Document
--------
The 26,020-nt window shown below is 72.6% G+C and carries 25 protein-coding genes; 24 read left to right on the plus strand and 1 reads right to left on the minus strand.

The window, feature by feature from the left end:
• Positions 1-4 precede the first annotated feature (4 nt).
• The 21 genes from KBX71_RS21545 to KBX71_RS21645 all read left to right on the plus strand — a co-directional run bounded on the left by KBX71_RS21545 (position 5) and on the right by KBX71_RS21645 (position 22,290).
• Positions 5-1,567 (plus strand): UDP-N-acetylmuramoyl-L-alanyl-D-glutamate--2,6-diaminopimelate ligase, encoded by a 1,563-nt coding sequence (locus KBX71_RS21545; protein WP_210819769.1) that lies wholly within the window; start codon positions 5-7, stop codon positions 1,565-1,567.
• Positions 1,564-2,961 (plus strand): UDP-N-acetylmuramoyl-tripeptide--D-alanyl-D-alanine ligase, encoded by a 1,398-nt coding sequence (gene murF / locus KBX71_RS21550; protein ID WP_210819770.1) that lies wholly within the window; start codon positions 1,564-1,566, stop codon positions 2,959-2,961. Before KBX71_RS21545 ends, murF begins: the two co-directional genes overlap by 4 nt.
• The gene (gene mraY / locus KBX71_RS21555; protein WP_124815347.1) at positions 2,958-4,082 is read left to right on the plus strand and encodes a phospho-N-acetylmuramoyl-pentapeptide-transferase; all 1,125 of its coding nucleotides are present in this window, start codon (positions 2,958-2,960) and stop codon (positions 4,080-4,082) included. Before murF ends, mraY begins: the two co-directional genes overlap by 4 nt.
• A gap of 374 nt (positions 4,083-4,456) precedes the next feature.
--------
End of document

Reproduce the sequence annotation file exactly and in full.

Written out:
The 26,020-nt window shown below is 72.6% G+C and carries 25 protein-coding genes; 24 read left to right on the plus strand and 1 reads right to left on the minus strand.

The window, feature by feature from the left end:
• Positions 1-4 precede the first annotated feature (4 nt).
• The 21 genes from KBX71_RS21545 to KBX71_RS21645 all read left to right on the plus strand — a co-directional run bounded on the left by KBX71_RS21545 (position 5) and on the right by KBX71_RS21645 (position 22,290).
• Positions 5-1,567 (plus strand): UDP-N-acetylmuramoyl-L-alanyl-D-glutamate--2,6-diaminopimelate ligase, encoded by a 1,563-nt coding sequence (locus KBX71_RS21545; protein WP_210819769.1) that lies wholly within the window; start codon positions 5-7, stop codon positions 1,565-1,567.
• Positions 1,564-2,961 (plus strand): UDP-N-acetylmuramoyl-tripeptide--D-alanyl-D-alanine ligase, encoded by a 1,398-nt coding sequence (gene murF / locus KBX71_RS21550; protein ID WP_210819770.1) that lies wholly within the window; start codon positions 1,564-1,566, stop codon positions 2,959-2,961. Before KBX71_RS21545 ends, murF begins: the two co-directional genes overlap by 4 nt.
• The gene (gene mraY / locus KBX71_RS21555; protein WP_124815347.1) at positions 2,958-4,082 is read left to right on the plus strand and encodes a phospho-N-acetylmuramoyl-pentapeptide-transferase; all 1,125 of its coding nucleotides are present in this window, start codon (positions 2,958-2,960) and stop codon (positions 4,080-4,082) included. Before murF ends, mraY begins: the two co-directional genes overlap by 4 nt.
• A gap of 374 nt (positions 4,083-4,456) precedes the next feature.